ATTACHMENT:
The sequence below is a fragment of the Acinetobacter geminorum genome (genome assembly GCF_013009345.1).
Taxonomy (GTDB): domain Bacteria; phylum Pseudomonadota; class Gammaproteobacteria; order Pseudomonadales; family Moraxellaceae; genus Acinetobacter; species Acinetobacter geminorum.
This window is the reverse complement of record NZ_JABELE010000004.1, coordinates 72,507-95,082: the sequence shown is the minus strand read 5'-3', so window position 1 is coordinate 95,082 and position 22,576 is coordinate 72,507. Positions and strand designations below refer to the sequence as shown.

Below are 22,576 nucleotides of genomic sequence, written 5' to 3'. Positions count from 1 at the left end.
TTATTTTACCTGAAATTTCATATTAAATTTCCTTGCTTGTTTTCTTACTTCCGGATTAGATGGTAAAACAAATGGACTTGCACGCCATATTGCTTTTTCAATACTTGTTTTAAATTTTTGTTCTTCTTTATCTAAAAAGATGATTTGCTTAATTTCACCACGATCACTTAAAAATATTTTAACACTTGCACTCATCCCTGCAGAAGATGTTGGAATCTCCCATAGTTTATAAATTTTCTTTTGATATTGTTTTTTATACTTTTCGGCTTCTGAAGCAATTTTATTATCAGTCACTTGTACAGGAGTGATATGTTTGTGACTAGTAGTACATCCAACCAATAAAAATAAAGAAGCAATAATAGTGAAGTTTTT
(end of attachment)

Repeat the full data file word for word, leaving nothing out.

The sequence below is a fragment of the Acinetobacter geminorum genome (genome assembly GCF_013009345.1).
Taxonomy (GTDB): domain Bacteria; phylum Pseudomonadota; class Gammaproteobacteria; order Pseudomonadales; family Moraxellaceae; genus Acinetobacter; species Acinetobacter geminorum.
This window is the reverse complement of record NZ_JABELE010000004.1, coordinates 72,507-95,082: the sequence shown is the minus strand read 5'-3', so window position 1 is coordinate 95,082 and position 22,576 is coordinate 72,507. Positions and strand designations below refer to the sequence as shown.

Below are 22,576 nucleotides of genomic sequence, written 5' to 3'. Positions count from 1 at the left end.
TTATTTTACCTGAAATTTCATATTAAATTTCCTTGCTTGTTTTCTTACTTCCGGATTAGATGGTAAAACAAATGGACTTGCACGCCATATTGCTTTTTCAATACTTGTTTTAAATTTTTGTTCTTCTTTATCTAAAAAGATGATTTGCTTAATTTCACCACGATCACTTAAAAATATTTTAACACTTGCACTCATCCCTGCAGAAGATGTTGGAATCTCCCATAGTTTATAAATTTTCTTTTGATATTGTTTTTTATACTTTTCGGCTTCTGAAGCAATTTTATTATCAGTCACTTGTACAGGAGTGATATGTTTGTGACTAGTAGTACATCCAACCAATAAAAATAAAGAAGCAATAATAGTGAAGTTTTT